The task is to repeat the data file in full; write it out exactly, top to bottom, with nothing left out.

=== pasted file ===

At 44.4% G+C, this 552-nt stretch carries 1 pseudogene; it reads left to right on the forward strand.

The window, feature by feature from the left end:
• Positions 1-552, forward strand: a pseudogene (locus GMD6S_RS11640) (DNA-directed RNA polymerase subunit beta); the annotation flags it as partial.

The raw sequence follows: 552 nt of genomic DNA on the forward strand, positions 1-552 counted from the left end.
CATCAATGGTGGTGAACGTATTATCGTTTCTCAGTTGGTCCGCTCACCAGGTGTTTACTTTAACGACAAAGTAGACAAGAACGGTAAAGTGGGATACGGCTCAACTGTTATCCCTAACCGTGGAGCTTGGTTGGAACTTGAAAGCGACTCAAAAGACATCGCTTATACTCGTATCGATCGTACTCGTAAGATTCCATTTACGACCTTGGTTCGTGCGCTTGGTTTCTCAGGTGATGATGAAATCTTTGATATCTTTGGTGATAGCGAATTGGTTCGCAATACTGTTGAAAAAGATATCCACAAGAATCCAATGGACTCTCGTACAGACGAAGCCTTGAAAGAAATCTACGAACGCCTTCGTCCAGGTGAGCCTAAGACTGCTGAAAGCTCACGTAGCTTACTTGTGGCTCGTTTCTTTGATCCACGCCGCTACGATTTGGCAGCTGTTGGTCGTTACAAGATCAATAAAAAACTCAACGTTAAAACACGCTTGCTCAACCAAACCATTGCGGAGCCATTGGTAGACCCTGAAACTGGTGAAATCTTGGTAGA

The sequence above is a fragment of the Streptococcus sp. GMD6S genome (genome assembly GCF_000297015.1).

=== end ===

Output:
At 44.4% G+C, this 552-nt stretch carries 1 pseudogene; it reads left to right on the forward strand.

The window, feature by feature from the left end:
• Positions 1-552, forward strand: a pseudogene (locus GMD6S_RS11640) (DNA-directed RNA polymerase subunit beta); the annotation flags it as partial.

The raw sequence follows: 552 nt of genomic DNA on the forward strand, positions 1-552 counted from the left end.
CATCAATGGTGGTGAACGTATTATCGTTTCTCAGTTGGTCCGCTCACCAGGTGTTTACTTTAACGACAAAGTAGACAAGAACGGTAAAGTGGGATACGGCTCAACTGTTATCCCTAACCGTGGAGCTTGGTTGGAACTTGAAAGCGACTCAAAAGACATCGCTTATACTCGTATCGATCGTACTCGTAAGATTCCATTTACGACCTTGGTTCGTGCGCTTGGTTTCTCAGGTGATGATGAAATCTTTGATATCTTTGGTGATAGCGAATTGGTTCGCAATACTGTTGAAAAAGATATCCACAAGAATCCAATGGACTCTCGTACAGACGAAGCCTTGAAAGAAATCTACGAACGCCTTCGTCCAGGTGAGCCTAAGACTGCTGAAAGCTCACGTAGCTTACTTGTGGCTCGTTTCTTTGATCCACGCCGCTACGATTTGGCAGCTGTTGGTCGTTACAAGATCAATAAAAAACTCAACGTTAAAACACGCTTGCTCAACCAAACCATTGCGGAGCCATTGGTAGACCCTGAAACTGGTGAAATCTTGGTAGA

The sequence above is a fragment of the Streptococcus sp. GMD6S genome (genome assembly GCF_000297015.1).